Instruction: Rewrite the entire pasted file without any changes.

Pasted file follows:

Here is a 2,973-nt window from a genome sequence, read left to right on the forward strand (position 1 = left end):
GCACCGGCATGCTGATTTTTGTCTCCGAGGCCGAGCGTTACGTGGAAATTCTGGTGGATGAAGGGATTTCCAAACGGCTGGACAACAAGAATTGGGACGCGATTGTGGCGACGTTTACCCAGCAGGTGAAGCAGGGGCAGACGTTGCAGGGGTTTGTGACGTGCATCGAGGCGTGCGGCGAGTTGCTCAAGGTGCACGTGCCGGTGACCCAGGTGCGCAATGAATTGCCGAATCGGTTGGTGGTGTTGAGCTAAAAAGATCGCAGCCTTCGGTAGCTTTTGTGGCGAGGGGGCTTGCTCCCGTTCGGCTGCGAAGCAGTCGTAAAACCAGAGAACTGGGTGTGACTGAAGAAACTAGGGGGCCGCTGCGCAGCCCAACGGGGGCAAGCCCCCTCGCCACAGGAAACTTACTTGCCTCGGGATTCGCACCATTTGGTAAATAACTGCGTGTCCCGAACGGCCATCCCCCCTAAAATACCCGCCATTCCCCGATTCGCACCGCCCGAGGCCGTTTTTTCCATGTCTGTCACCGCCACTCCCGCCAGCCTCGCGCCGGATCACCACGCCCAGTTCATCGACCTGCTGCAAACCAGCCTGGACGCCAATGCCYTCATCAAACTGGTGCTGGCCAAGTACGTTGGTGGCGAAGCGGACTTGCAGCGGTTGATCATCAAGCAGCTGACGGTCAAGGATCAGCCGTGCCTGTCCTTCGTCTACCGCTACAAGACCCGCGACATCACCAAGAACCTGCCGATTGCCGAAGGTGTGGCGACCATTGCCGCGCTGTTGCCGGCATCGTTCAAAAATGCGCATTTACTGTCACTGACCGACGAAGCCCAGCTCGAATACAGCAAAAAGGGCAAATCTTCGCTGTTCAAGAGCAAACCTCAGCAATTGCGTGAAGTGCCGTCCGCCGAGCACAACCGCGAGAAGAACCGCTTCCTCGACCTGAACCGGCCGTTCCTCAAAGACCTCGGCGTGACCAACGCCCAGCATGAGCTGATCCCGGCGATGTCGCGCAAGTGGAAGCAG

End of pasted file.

Here is a 2,973-nt window from a genome sequence, read left to right on the forward strand (position 1 = left end):
GCACCGGCATGCTGATTTTTGTCTCCGAGGCCGAGCGTTACGTGGAAATTCTGGTGGATGAAGGGATTTCCAAACGGCTGGACAACAAGAATTGGGACGCGATTGTGGCGACGTTTACCCAGCAGGTGAAGCAGGGGCAGACGTTGCAGGGGTTTGTGACGTGCATCGAGGCGTGCGGCGAGTTGCTCAAGGTGCACGTGCCGGTGACCCAGGTGCGCAATGAATTGCCGAATCGGTTGGTGGTGTTGAGCTAAAAAGATCGCAGCCTTCGGTAGCTTTTGTGGCGAGGGGGCTTGCTCCCGTTCGGCTGCGAAGCAGTCGTAAAACCAGAGAACTGGGTGTGACTGAAGAAACTAGGGGGCCGCTGCGCAGCCCAACGGGGGCAAGCCCCCTCGCCACAGGAAACTTACTTGCCTCGGGATTCGCACCATTTGGTAAATAACTGCGTGTCCCGAACGGCCATCCCCCCTAAAATACCCGCCATTCCCCGATTCGCACCGCCCGAGGCCGTTTTTTCCATGTCTGTCACCGCCACTCCCGCCAGCCTCGCGCCGGATCACCACGCCCAGTTCATCGACCTGCTGCAAACCAGCCTGGACGCCAATGCCYTCATCAAACTGGTGCTGGCCAAGTACGTTGGTGGCGAAGCGGACTTGCAGCGGTTGATCATCAAGCAGCTGACGGTCAAGGATCAGCCGTGCCTGTCCTTCGTCTACCGCTACAAGACCCGCGACATCACCAAGAACCTGCCGATTGCCGAAGGTGTGGCGACCATTGCCGCGCTGTTGCCGGCATCGTTCAAAAATGCGCATTTACTGTCACTGACCGACGAAGCCCAGCTCGAATACAGCAAAAAGGGCAAATCTTCGCTGTTCAAGAGCAAACCTCAGCAATTGCGTGAAGTGCCGTCCGCCGAGCACAACCGCGAGAAGAACCGCTTCCTCGACCTGAACCGGCCGTTCCTCAAAGACCTCGGCGTGACCAACGCCCAGCATGAGCTGATCCCGGCGATGTCGCGCAAGTGGAAGCAG